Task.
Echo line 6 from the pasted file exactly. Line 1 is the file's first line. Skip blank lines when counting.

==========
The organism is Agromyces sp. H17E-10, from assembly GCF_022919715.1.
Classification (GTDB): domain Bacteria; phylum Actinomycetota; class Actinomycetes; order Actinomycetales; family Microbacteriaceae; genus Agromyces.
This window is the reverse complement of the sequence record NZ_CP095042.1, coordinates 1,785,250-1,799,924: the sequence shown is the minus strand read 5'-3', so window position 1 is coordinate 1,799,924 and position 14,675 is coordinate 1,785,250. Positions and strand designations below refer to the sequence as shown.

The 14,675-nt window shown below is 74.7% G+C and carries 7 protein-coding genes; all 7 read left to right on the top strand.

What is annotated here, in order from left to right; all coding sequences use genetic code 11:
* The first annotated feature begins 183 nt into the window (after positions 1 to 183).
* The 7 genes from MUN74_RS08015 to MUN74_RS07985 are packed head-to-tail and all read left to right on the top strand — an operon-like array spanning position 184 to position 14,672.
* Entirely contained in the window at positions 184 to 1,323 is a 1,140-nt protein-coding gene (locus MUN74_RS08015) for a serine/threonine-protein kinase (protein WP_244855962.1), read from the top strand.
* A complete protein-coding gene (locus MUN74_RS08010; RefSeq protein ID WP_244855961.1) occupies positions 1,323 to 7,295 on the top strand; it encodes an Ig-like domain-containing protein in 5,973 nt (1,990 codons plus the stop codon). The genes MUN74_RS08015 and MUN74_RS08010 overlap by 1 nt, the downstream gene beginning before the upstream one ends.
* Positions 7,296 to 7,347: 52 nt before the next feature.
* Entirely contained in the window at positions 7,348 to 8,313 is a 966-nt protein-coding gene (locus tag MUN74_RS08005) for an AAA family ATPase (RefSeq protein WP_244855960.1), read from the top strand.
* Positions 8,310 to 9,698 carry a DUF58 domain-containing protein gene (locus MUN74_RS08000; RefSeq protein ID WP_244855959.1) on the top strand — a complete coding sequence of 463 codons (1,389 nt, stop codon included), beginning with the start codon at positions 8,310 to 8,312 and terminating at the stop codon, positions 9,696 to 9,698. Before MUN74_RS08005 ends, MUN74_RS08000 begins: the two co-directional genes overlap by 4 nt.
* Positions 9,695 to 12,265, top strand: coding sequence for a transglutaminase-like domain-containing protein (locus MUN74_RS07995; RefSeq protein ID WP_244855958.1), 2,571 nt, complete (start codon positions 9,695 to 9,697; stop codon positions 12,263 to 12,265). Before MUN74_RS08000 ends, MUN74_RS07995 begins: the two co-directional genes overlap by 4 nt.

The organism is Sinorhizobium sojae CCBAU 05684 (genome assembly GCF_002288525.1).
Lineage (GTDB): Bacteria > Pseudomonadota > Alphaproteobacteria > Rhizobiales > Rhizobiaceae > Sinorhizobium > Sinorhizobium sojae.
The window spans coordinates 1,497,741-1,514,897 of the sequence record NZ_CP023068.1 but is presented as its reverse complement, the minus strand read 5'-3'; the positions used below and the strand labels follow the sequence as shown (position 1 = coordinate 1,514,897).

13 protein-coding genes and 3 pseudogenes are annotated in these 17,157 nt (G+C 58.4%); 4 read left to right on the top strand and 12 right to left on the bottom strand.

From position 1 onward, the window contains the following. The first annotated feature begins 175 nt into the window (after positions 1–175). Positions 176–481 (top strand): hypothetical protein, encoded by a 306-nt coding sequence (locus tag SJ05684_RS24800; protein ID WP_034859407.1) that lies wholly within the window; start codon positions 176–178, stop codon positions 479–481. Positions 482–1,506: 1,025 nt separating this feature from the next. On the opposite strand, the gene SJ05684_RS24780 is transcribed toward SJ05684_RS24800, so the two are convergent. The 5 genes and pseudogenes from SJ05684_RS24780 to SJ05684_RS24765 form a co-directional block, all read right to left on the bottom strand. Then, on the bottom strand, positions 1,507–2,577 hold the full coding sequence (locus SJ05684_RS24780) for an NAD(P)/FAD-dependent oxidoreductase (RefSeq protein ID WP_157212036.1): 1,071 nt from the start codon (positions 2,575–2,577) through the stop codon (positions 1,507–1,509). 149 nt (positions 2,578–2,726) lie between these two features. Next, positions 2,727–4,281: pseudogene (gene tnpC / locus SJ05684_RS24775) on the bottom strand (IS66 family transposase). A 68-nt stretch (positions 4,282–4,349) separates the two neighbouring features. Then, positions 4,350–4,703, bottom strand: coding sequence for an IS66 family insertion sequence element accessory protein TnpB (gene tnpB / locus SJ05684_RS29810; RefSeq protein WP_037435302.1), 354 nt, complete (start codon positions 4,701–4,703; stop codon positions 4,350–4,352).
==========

* The first annotated feature begins 183 nt into the window (after positions 1 to 183).